Cyberbullying: Navigating the Complex World of Bullying From Schoolyard to Social Media

Understanding the Shift from Physical Bullying to Cyberbullying
The Harsh Reality of Cyberbullying: Teenagers in distress in a classroom setting, highlighting the urgent need to address digital harassment.
  • The Inherent Drive for Dominance: How Competitive Instincts Fuel Bullying
  • The Vicious Cycle of Bullying: From Childhood to Adulthood
  • Cyberbullying in the Digital Age: Anonymity and its Dangers
  • The Silent Suffering: Cyberbullying’s Impact on Mental Health
  • Beyond the Screen: Real-World Consequences of Cyber Harassment

The Inherent Drive for Dominance: How Competitive Instincts Fuel Cyberbullying

The ‘survival of the fittest’ is a motto that is inherent in humans and behaving according to those instincts has seeped into every sphere of life from academics, work and social life. The world has become such a competitive place where success is equated with wealth and everyone is on a constant drive to out-perform everyone else. This mindset is instilled at a very young age and children may resort to bullying as a survival tactic to achieve ‘success’. An unsettling view that exists in society is that everyone undergoes bullying and it is a rite of passage of sorts. The fact that such power play exists in an age where learning and growth should be of utmost importance, is disappointing. Once bullies get accustomed to such behaviour and realize its effectiveness in getting their way, they may construct their lives around it, which would lead to a vicious cycle of negativity that would affect them and those nearby.

The Vicious Cycle of Bullying: From Childhood to Adulthood

There are bullies, bully/victim(s) and victims wherein the first usually are strong, popular and have a good social and emotional understanding and hence want to establish their superiority wherever they go. Bully/victims are aggressive, low in popularity, come from families with a low socio-economic background and have most likely experienced bullying from siblings or otherwise. Victims usually have a withdrawn and unassertive character and weak emotional understanding. Bullying can be direct, that is physical or verbal or indirect which involves back-stabbing, spreading rumours or bad mouthing, all of which psychologically affect the victim.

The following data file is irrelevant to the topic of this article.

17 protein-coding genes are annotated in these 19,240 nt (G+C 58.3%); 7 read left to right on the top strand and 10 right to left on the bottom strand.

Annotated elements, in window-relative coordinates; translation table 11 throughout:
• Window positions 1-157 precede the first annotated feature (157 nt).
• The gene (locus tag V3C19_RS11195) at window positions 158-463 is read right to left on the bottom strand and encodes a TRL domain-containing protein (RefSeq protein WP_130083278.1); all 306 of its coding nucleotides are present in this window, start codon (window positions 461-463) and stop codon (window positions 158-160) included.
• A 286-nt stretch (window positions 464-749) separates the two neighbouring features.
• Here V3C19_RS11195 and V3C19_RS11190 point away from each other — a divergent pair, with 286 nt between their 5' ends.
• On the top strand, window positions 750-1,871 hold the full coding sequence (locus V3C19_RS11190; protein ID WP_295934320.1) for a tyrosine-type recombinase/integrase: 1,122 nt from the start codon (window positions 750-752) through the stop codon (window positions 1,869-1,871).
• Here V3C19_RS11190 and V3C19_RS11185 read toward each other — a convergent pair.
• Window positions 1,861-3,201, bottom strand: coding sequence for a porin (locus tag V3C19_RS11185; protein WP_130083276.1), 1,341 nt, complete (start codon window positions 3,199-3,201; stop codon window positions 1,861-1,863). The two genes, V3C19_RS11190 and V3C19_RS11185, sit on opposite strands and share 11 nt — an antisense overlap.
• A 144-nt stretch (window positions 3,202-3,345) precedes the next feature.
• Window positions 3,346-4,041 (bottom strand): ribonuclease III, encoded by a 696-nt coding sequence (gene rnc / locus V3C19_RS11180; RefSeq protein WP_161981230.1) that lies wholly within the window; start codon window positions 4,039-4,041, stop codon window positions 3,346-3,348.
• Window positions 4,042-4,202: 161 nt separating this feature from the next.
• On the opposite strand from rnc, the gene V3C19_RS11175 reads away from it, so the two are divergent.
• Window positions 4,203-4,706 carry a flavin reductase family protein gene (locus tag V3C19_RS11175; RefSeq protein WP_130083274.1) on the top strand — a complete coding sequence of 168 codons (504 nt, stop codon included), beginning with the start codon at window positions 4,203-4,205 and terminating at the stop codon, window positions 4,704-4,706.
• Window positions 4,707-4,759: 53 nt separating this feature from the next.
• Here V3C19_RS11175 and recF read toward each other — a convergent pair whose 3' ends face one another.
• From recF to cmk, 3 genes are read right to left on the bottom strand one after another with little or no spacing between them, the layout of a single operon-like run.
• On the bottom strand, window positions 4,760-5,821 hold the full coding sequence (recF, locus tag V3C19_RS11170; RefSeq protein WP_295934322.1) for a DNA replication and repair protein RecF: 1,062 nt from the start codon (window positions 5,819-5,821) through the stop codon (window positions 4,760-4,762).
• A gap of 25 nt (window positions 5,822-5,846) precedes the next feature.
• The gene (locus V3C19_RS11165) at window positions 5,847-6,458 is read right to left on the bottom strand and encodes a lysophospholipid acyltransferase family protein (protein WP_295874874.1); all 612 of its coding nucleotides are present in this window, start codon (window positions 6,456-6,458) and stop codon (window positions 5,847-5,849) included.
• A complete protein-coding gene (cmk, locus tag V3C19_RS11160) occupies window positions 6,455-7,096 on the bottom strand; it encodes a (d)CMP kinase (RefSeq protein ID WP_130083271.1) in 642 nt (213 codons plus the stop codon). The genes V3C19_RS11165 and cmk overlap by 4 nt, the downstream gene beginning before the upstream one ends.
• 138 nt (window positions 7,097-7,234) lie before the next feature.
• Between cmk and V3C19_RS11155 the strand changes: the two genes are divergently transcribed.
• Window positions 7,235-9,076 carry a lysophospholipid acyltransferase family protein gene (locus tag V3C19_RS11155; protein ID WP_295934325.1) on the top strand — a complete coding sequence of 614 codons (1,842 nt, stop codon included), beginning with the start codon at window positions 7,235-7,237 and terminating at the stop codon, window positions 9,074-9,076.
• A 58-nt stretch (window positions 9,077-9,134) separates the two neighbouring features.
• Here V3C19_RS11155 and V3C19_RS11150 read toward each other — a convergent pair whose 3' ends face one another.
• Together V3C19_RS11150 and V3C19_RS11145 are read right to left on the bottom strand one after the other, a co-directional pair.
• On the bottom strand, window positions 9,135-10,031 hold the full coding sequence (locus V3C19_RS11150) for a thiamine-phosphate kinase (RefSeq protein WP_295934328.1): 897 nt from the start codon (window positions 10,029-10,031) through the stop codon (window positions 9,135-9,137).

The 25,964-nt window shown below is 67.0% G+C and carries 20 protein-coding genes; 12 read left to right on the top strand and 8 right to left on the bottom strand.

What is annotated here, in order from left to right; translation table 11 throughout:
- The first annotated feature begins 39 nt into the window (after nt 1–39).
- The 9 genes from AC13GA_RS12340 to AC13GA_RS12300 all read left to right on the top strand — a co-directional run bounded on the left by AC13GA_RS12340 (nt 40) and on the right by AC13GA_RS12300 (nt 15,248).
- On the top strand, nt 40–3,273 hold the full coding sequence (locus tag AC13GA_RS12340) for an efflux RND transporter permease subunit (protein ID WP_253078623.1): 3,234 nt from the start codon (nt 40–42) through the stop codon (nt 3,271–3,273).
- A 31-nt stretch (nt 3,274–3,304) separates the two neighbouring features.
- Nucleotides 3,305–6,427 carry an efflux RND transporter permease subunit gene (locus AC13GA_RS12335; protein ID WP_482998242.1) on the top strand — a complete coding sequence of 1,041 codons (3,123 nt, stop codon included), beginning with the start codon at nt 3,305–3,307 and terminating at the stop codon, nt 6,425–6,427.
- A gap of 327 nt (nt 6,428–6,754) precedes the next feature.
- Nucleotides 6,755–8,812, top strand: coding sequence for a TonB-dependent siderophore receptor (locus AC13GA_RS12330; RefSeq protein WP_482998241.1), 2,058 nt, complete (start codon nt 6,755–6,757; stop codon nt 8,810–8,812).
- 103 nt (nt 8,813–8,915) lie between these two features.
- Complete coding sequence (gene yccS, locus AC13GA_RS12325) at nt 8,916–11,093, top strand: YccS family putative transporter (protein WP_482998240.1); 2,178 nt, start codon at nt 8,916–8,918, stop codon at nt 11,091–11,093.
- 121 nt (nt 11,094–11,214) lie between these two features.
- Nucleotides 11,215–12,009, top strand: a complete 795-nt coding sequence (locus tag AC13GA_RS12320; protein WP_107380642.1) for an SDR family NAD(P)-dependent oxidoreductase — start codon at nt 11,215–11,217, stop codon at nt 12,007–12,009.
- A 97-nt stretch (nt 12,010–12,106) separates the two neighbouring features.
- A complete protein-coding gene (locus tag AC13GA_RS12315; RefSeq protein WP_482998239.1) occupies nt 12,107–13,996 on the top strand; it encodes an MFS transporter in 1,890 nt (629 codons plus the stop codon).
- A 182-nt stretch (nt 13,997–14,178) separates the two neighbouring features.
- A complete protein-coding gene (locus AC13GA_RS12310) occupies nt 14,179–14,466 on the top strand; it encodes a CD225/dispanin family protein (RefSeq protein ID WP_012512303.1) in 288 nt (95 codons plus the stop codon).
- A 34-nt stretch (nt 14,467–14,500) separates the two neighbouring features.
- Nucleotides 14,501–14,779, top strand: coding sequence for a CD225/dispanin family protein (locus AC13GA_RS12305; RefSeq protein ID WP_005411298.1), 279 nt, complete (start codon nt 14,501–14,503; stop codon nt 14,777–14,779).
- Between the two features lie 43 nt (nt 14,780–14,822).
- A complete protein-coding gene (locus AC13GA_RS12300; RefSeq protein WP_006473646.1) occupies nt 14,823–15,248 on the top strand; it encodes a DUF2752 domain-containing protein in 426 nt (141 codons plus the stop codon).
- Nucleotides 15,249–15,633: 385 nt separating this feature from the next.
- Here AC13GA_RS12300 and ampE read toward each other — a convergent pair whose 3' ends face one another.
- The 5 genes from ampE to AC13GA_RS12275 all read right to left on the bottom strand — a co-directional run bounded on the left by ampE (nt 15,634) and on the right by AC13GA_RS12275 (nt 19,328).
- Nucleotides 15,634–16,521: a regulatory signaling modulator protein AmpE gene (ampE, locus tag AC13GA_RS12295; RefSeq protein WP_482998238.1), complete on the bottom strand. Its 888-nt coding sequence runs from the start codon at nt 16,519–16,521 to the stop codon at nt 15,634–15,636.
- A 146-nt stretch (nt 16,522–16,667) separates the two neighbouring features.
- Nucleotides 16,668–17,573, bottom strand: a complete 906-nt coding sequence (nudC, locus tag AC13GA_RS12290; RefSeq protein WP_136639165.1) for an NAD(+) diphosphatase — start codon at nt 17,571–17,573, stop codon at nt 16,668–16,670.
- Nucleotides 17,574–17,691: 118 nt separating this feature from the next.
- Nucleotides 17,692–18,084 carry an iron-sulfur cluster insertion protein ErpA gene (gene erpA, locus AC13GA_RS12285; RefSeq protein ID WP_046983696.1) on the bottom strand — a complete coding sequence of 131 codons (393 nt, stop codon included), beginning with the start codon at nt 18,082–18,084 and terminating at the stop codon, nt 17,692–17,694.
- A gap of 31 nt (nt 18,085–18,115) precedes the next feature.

The advancement of technology is considered as a mark of progress for mankind but it has propelled acts of misdemeanour, therefore allowing the traditional mode of bullying to evolve into cyberbullying. While the motive remains the same in both cases, cyberbullying provides a mask of anonymity hence giving the offender the confidence to bully without worrying about severe consequences. Hacking or catfishing is not the only means but misusing technology and using social media to defame someone by sending, posting or sharing such content is a form of cyberbullying. Harassment on such platforms can cause severe damage to one’s reputation because the information spreads like wildfire although its credibility is questionable.

Cyberbullying in the Digital Age: Anonymity and its Dangers

Social media is used as a tool for self expression, people use it to publish their opinions, pictures and personal information. The victim is therefore in a vulnerable position, potential offenders take this to their advantage and use the platforms to target and manipulate individuals which hampers their peace of mind. Bullies are able to create anonymous profiles to engage in such behaviour to bring down other individuals without having to see their reactions.

Also read – Adolescent Growth and Sexual Identity: Encouraging Exploration and Understanding in Teen Years

It is one of the reasons it is so prevalent as the offender doesn’t realise how much those worlds affect the victim and repercussions of the same. While comments are the major way in which online harassment happens, sending screenshots, trolling, sharing or liking of posts that openly mock another are also part of cyberbullying. An important thing to note is that it is not necessary that the bully is a stranger, often it is someone familiar or within the victim’s social circle.